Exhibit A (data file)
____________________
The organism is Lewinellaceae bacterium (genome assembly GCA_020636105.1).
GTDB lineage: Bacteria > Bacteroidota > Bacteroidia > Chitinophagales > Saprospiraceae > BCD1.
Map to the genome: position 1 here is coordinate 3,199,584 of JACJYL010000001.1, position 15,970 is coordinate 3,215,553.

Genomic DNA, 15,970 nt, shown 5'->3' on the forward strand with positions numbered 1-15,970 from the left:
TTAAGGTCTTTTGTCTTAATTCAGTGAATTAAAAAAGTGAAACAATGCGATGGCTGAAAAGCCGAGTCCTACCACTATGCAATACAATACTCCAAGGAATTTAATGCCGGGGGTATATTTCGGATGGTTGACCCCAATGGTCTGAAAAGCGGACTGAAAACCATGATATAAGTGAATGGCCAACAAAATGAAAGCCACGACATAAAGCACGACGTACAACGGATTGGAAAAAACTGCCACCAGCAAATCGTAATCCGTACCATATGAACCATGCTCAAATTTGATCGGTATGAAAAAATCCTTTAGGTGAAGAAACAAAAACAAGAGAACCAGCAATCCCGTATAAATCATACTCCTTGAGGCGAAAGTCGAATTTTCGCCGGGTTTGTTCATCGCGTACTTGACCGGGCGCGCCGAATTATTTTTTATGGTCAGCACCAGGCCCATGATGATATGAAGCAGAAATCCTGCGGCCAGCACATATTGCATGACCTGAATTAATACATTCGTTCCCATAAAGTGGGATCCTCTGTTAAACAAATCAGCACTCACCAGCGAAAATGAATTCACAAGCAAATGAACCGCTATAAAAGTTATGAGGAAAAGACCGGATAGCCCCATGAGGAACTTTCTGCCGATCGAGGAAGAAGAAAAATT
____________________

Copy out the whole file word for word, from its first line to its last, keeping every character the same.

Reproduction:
The organism is Lewinellaceae bacterium (genome assembly GCA_020636105.1).
GTDB lineage: Bacteria > Bacteroidota > Bacteroidia > Chitinophagales > Saprospiraceae > BCD1.
Map to the genome: position 1 here is coordinate 3,199,584 of JACJYL010000001.1, position 15,970 is coordinate 3,215,553.

Genomic DNA, 15,970 nt, shown 5'->3' on the forward strand with positions numbered 1-15,970 from the left:
TTAAGGTCTTTTGTCTTAATTCAGTGAATTAAAAAAGTGAAACAATGCGATGGCTGAAAAGCCGAGTCCTACCACTATGCAATACAATACTCCAAGGAATTTAATGCCGGGGGTATATTTCGGATGGTTGACCCCAATGGTCTGAAAAGCGGACTGAAAACCATGATATAAGTGAATGGCCAACAAAATGAAAGCCACGACATAAAGCACGACGTACAACGGATTGGAAAAAACTGCCACCAGCAAATCGTAATCCGTACCATATGAACCATGCTCAAATTTGATCGGTATGAAAAAATCCTTTAGGTGAAGAAACAAAAACAAGAGAACCAGCAATCCCGTATAAATCATACTCCTTGAGGCGAAAGTCGAATTTTCGCCGGGTTTGTTCATCGCGTACTTGACCGGGCGCGCCGAATTATTTTTTATGGTCAGCACCAGGCCCATGATGATATGAAGCAGAAATCCTGCGGCCAGCACATATTGCATGACCTGAATTAATACATTCGTTCCCATAAAGTGGGATCCTCTGTTAAACAAATCAGCACTCACCAGCGAAAATGAATTCACAAGCAAATGAACCGCTATAAAAGTTATGAGGAAAAGACCGGATAGCCCCATGAGGAACTTTCTGCCGATCGAGGAAGAAGAAAAATT